3. This is part of what I’m working on with my PhD — giving new life to HS English texts, especially in terms of both diversity AND how the texts are analyzed in class (for example, one can do a queer reading of Sir Gawain and the Green Knight — I just read an article about it!). The problem I’ve come up against is that a surprising number of English teachers are dead set against modifying their text choices. It’s really sad, actually. They laugh at me like I’m crazy for suggesting they drop a few classics in favor of fresh titles.

    The other issue is how the curriculum is set up. It’s not open ended, but instead focused on American lit one year, British lit in another, and World Lit in another. So that does restrict teacher’s choices, and it can be very hard to work diversity (especially diversity of setting!) in to a topic like British lit! But it can be done, and it should be done. I liked your choices of 50/50 split on classics and modern novels!

    • I was thinking of that while I was making my choices…that curriculums are actually set up for different locations depending on grade level. So I knew that my list wouldn’t really work as a real basis for actual teaching.

      But I think how it’s set up now is actually part of the problem! I doubt it will be changed anytime soon (like you said, a lot of education professionals are set in their ways), but I think that doing American Lit/British Lit/World Lit has a lot of limitations. I think it should be focused more on reading level and maturity, while also trying to include a mix of diversity in location, gender, etc. at the same time. That way a 9th grader won’t have to be forced to read a certain book because it’s “American Lit” (for example) and then get stuck hating it simply because they’re too young to understand the content. And by not shoving everything from one category in at once, it would ward against boredom. I mean, really, how many British classics in a row do you think kids really want to read?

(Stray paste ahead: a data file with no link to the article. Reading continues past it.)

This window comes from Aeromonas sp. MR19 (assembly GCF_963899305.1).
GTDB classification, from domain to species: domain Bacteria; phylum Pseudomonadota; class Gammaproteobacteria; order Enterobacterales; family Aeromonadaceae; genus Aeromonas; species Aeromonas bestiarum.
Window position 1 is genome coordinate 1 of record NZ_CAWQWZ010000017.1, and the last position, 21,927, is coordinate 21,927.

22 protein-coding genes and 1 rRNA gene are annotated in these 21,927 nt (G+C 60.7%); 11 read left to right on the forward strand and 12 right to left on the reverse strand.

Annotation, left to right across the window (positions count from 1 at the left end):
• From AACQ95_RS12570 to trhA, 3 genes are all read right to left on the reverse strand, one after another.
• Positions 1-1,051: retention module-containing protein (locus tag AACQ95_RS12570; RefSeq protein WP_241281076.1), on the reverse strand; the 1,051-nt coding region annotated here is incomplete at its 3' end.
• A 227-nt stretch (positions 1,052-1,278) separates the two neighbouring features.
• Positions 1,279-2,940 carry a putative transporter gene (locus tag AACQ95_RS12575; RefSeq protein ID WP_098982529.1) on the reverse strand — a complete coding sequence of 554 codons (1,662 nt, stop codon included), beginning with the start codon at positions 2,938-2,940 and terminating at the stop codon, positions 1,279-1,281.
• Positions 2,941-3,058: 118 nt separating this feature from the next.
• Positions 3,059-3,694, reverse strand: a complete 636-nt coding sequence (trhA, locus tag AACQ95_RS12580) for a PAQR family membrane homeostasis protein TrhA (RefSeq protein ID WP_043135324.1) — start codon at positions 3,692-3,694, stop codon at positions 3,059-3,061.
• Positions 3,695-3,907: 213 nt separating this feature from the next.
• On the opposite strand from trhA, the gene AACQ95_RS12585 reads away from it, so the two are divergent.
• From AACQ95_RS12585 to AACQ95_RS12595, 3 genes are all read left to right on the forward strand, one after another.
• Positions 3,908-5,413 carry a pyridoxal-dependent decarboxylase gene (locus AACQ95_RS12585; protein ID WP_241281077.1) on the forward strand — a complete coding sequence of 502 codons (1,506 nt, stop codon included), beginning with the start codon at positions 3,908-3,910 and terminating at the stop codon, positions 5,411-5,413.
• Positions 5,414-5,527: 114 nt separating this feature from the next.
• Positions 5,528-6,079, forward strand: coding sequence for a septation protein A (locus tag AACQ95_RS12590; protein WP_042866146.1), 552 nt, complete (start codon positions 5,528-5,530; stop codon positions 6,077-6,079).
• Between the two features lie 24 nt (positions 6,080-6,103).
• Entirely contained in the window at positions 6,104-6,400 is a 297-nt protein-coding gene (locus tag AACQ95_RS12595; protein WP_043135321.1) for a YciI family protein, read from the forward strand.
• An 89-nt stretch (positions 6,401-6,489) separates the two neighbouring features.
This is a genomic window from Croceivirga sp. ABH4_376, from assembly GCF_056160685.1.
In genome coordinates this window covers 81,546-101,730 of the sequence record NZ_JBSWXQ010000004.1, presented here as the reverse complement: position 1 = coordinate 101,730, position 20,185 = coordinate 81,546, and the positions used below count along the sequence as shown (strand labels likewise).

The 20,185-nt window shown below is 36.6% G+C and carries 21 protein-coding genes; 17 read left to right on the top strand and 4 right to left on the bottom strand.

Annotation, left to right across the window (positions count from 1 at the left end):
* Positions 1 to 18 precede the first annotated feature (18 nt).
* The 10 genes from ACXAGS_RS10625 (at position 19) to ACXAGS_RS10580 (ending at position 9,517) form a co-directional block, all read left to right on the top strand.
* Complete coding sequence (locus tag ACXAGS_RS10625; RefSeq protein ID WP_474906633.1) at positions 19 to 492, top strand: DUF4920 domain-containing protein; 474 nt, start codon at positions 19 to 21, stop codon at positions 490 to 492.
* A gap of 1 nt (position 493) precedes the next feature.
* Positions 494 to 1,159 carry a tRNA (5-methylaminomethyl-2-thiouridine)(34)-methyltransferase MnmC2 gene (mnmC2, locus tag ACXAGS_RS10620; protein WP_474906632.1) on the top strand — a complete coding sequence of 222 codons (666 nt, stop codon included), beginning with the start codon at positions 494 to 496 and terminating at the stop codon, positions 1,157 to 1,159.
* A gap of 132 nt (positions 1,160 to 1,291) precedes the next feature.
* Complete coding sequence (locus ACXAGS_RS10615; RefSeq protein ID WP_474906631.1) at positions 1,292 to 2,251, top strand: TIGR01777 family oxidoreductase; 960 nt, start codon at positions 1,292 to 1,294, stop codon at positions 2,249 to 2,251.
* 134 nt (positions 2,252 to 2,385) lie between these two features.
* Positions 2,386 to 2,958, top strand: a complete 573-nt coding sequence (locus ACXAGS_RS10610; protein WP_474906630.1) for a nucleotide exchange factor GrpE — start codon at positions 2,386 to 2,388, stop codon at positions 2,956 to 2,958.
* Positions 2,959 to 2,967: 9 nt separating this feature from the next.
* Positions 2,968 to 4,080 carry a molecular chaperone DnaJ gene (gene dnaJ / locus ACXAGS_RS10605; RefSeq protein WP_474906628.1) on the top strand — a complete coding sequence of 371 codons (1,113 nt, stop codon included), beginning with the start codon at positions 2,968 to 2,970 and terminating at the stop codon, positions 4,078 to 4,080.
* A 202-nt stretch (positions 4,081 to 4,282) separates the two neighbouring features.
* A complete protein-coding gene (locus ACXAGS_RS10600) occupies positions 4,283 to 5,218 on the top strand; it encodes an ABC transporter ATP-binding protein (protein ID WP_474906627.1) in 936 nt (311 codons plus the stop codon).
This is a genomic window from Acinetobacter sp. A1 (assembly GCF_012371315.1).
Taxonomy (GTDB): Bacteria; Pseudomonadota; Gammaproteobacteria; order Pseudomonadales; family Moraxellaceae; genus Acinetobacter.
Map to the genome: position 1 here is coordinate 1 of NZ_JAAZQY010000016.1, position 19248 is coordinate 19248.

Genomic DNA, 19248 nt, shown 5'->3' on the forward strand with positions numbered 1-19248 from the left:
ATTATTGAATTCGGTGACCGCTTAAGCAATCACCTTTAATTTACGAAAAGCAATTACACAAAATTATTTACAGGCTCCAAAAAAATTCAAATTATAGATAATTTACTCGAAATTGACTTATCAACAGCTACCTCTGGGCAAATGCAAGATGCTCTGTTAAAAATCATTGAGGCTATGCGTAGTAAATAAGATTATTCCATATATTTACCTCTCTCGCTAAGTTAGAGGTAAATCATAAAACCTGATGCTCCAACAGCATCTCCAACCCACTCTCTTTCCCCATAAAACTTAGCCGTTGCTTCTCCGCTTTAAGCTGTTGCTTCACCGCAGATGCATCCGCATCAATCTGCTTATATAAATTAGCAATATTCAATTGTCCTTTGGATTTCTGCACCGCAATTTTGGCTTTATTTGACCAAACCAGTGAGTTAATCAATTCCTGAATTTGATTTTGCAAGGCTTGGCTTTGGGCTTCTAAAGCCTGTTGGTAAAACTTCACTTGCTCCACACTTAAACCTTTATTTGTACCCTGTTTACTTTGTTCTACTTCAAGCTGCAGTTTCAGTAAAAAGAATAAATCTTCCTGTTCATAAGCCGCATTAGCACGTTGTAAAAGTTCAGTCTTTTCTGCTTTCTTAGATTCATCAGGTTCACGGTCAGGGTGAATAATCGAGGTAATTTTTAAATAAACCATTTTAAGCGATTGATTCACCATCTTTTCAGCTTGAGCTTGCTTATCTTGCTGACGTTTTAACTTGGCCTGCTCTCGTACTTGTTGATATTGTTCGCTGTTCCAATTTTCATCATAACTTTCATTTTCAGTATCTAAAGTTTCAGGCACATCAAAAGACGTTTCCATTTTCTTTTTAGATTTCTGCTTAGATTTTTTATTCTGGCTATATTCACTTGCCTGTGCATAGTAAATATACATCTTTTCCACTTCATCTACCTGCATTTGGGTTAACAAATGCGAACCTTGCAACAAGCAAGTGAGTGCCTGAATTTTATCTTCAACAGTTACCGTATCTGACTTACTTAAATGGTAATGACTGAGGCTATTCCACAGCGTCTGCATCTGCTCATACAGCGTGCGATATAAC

It’s definitely important to include books from the US, Great Britain, and “the world,” but I don’t think teachers should have to do it by grade level. I’m sure it’s more complicated than it seems…it would not be an easy thing to fix or change, and I’m sure there are arguments as to why the current setup does work. But it seems to me like the English education system in general needs a huge upheaval.

  4. Ohhhh you’ve got my teacher brain whirring Miranda! I’d love to insert The Book Thief into my World Lit syllabus… I think I might actually be able to get some thumbs up from my students at that point. And I completely agree about To Kill a Mockingbird; it’s one of my favorites. I’d love to teach Perks or TFiOS, but teaching at a Christian program leads to some issues as far as “overly exposing students.” It’s the one aspect of my job I wish I could change, but I guess there are ways to work around it 😀

    One that I loved from my required reading in college is Zenzele: A Letter for My Daughter by J. Nozipo Maraire. It is, to this day, one the most powerful and perspective-changing novels I’ve ever read. I think I’ve read it at least three times now, and every time I just get so fired up and passionate about the issues it addresses.

    • What books do you teach at your school? I went to a Catholic school, so I know what you mean…there are definitely certain restrictions at different schools, depending on how open minded they are. I guess this list was my “in a perfect world” curriculum haha. But hey a lot of those classics I mentioned were at some point in time banned in schools…maybe in 50 years, teachers really will be including stuff like Perks in their lesson plans!